Changing a Parenting Plan or Child Custody Order
Learn more about when and how you can change the final court order awarding custody and visitation of your children. This order might be a Custody Decree or Order, Residential Schedule, or Parenting Plan. #3104EN
Frequently Asked Questions (FAQ)
Yes, if you want to change a final court order that sets out who has custody of your children and who the children visit with. This order might be a Custody Decree or Order, Residential Schedule, Parenting Plan, or Minor Guardianship Findings and Order. In this FAQ we will call all these orders "Parenting Plans."
The Parenting Plan may be between you and an ex-partner, or a relative who has been taking care of the child. To make things easier, we just refer to "the other parent" in this FAQ.
Maybe. You can file a Petition to Change Parenting Plan and ask the court for a new parenting plan that gives you custody. When you ask in this type of petition for a change in custody, this is called a major modification of your parenting plan. You will need to prove to the court that there has been some kind of substantial change in the circumstances of the children's lives or the other parent's life. Here are some specific reasons under state law to file for a major modification:
- The parent with custody under the current Parenting Plan has let the children live with you for a substantial time.
- The other parent's home is not safe for the children physically, mentally or emotionally. It would be more harmful to leave the children where they are than to move them to your home.
- A court has held the other parent in contempt at least twice in three years for not following the Parenting Plan or criminally convicted the other parent of custodial interference in the first or second degree.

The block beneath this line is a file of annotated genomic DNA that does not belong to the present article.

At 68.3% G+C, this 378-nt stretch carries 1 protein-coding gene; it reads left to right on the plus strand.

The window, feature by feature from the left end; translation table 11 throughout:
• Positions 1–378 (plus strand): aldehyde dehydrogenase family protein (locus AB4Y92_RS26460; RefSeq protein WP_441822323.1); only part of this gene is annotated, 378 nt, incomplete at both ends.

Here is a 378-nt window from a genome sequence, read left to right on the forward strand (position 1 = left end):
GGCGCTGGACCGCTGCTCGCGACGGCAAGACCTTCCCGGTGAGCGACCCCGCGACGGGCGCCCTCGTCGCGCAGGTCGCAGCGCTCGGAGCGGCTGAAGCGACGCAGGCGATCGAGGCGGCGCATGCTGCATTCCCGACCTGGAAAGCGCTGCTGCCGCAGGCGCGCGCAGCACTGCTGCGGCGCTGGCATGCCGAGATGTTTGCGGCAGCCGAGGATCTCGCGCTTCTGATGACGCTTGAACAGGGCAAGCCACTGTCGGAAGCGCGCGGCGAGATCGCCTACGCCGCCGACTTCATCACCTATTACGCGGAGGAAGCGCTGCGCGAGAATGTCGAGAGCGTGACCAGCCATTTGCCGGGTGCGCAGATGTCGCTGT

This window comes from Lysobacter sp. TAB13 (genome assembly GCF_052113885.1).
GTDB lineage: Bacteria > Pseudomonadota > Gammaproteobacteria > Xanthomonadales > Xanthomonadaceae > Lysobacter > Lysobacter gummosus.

Yes. You will need to be able to prove to the court that your situation has gotten better. You must also prove that it will not harm the children to be back in your custody. Read Change a Nonparent Custody Order to Get Your Children Back to learn more.
You can still file a Petition to Change Parenting Plan. Depending on what sort of changes you want, your type of case may be a minor modification of your parenting plan. Here are some examples of situations where you might need a minor modification:
- A parent's work schedule has changed. The parent can no longer visit the children during the times in the current parenting plan.
- A parent wants to take the children on a longer vacation than the current Parenting Plan allows. The children are much older than when you got the current parenting plan. They can spend more time away from the other parent.
- A parent has become a member of a religious faith which requires them to observe holidays that the current parent plan does not cover.
Yes, you can file a Petition to Change Parenting Plan for this reason. Depending on what kind of changes to the parenting plan you want, this could be either a major or a minor modification. You will need to give the court proof of the other parent's substance use issue and of how this issue affects the children.
You can file an agreed Petition to Change Parenting Plan. This will make it easier to get a new parenting plan than if you and the other parent disagreed about whether you need a new parenting plan or what a new parenting plan should say. Our File a petition to change a parenting plan, residential schedule, or custody order packet has a section on how to file an agreed case.